"People have said, 'I'm tired of all this voting stuff, what can I do? How do we do this? When do we see stuff?'" Mr. Hendrickson said.
While implementing the specific plan and other bureaucratic processes are underway, and developers Greenheart and Stanford are planning mixed-use complexes along El Camino Real, he said he didn't see any central coordination between all the different pieces.
"How do we work with the city so they view this as being supportive and not out of sync with what they're trying to do?" he asked.
The 'how' remains a question in search of an answer for the time being, although he hopes within the next three months to have a formal structure, perhaps a different name, and a way for people to see how they can help out.
So what does this ideal re-imagined downtown look like? It has a focal point, for starters, something that gives the area an identity. "Some sort of beautiful spot that says visually and aesthetically, 'this is downtown,'" Mr. Hendrickson said.
Also: More parking. One idea the group is kicking around is combining the two goals: Build the parking spaces underground, and above ground, create a park with trees, fountains, seating. "It would solve the parking problem and create a hub, an identity. Something to be proud of."
Mayor Cat Carlton said she's excited to get input from the community, perhaps via an advisory board. "Whether informal and resident-led, or whether the city runs it, I don't know at this point," she said. "Regardless, I want to make sure that we are listening to people. It benefits everyone to have good, open, honest conversation. What that animal looks like, I can't tell you right now."
Downtown has already seen some revitalization, with the Off the Grid weekly food truck event, the temporary paseo for movie screenings, and expanded outdoor dining.
Ms. Carlton seconded improving parking downtown as a logical next step. At a recent convention of mayors, which she said she paid out of pocket to attend, there was much talk of building underground parking structures with parks on top.
"I'm sure it's going to be controversial, but I'm really looking forward to talking about it," she said. "The (Menlo Park Presbyterian Church) has offered to help pay. We could put in electric car chargers, and have places for downtown employees to park and a permit program."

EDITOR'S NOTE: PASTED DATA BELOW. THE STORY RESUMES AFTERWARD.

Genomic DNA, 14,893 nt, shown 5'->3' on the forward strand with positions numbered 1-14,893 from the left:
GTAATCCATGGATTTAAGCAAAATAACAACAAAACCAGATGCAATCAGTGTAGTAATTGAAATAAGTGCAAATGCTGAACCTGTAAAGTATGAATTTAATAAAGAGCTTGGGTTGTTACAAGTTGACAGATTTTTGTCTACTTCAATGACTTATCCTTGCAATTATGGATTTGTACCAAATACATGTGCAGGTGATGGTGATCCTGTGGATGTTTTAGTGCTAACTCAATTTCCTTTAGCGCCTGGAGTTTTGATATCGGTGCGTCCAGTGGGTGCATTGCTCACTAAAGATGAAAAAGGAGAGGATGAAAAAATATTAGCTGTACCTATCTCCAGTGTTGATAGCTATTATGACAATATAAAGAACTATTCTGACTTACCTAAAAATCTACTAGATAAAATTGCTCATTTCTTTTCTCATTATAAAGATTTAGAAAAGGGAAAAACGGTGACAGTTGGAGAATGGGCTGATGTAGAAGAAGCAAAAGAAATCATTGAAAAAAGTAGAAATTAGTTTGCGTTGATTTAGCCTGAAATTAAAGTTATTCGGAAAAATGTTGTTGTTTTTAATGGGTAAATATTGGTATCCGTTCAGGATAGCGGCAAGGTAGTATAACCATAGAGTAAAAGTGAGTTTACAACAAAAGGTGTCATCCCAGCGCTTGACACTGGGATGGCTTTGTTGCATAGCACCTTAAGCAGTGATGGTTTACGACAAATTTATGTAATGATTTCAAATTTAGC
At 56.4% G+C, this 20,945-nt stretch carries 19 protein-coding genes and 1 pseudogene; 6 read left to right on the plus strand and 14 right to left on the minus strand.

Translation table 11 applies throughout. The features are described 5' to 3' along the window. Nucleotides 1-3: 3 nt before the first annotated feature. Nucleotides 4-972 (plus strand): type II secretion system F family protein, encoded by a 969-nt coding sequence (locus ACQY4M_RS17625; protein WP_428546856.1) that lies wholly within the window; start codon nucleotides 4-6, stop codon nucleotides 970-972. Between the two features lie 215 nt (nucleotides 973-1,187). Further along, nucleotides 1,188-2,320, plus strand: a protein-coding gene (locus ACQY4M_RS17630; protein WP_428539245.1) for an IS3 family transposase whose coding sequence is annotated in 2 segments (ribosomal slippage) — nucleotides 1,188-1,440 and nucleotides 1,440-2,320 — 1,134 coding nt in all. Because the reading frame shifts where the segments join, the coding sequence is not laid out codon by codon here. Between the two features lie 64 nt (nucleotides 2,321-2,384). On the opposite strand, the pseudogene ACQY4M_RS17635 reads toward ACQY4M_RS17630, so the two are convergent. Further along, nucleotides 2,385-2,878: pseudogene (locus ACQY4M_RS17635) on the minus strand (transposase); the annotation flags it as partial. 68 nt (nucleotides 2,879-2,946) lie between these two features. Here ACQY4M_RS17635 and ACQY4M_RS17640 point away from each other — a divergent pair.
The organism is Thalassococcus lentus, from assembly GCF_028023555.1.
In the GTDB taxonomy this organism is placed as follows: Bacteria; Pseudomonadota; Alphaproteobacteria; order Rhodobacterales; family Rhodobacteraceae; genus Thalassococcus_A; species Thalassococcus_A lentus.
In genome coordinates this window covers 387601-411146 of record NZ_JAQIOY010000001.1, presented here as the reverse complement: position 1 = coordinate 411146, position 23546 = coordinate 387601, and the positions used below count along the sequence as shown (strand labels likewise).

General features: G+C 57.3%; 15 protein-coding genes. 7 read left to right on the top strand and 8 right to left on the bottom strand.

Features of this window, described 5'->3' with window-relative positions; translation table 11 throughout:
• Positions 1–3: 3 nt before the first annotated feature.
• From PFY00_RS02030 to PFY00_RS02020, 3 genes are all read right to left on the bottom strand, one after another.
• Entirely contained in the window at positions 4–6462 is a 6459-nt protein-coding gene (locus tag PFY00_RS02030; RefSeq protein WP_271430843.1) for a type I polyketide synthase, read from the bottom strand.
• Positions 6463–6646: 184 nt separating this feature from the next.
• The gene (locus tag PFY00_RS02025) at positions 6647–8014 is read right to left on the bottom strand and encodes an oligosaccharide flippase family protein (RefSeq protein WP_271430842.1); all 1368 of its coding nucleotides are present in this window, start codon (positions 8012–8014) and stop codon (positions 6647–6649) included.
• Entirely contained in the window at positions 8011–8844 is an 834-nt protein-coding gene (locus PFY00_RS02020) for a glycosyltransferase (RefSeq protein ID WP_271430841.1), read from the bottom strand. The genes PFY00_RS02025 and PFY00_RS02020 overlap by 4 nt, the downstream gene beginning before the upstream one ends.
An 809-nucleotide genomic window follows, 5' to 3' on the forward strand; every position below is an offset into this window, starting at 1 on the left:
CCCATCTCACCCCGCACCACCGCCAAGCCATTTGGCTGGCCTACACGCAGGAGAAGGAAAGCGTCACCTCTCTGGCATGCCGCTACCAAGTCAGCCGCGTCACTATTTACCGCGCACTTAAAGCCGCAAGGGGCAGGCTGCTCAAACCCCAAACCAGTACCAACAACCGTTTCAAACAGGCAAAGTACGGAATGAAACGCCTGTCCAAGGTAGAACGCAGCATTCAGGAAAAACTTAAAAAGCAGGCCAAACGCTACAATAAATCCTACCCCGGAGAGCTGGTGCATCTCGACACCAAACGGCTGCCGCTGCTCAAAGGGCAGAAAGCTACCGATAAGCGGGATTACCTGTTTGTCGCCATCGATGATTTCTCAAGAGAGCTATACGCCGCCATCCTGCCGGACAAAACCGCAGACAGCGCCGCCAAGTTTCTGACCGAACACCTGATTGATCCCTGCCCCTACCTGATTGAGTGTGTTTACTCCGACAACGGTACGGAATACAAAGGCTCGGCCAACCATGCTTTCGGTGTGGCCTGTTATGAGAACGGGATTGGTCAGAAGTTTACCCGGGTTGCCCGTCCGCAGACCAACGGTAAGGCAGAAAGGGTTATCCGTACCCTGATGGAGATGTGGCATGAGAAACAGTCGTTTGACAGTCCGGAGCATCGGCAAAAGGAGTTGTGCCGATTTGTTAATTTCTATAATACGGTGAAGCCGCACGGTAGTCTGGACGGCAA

While that's a longer-term project, there are also fixes that could be made in the immediate future — such as changing the default parking lot time limit to three hours instead of two.
"Two hours is just not enough time to go do what you need to do downtown and shop," Ms. Carlton said. "We want people to have enough time. We do it over Christmas and the world doesn't end. If you're going to have a problem you're going to have it over Christmas, right? So we've had our test run."
Other changes, well, those are harder to sort out. While the city would love to see "cooler, better stores" downtown — it's "a chicken-and-egg problem. They want more foot traffic, and we're not going to get the foot traffic until we get cool stores."
There's also the delicate issue of how to work with the family trusts that own many downtown buildings and who aren't interested in selling or in change, according to the mayor. Part of that work entails making it easier for the owners to fix up their properties by taking steps such as revising the fire code, and by hashing out the city's economic development plan.
"Someone had the bright idea in the 1970s that wouldn't it be awesome if MP was the town for home decor and they actually worked on that. That was their goal!" Ms. Carlton said. "How many times, honestly, can you re-do your house? That doesn't make for an exciting downtown for the people who live here. I love the (furniture) stores that we have, but we have enough. We're full. That's why we're working on the economic development plan."
Go to mpcdforum.com to see the "Re-Imagine Menlo Park" website.
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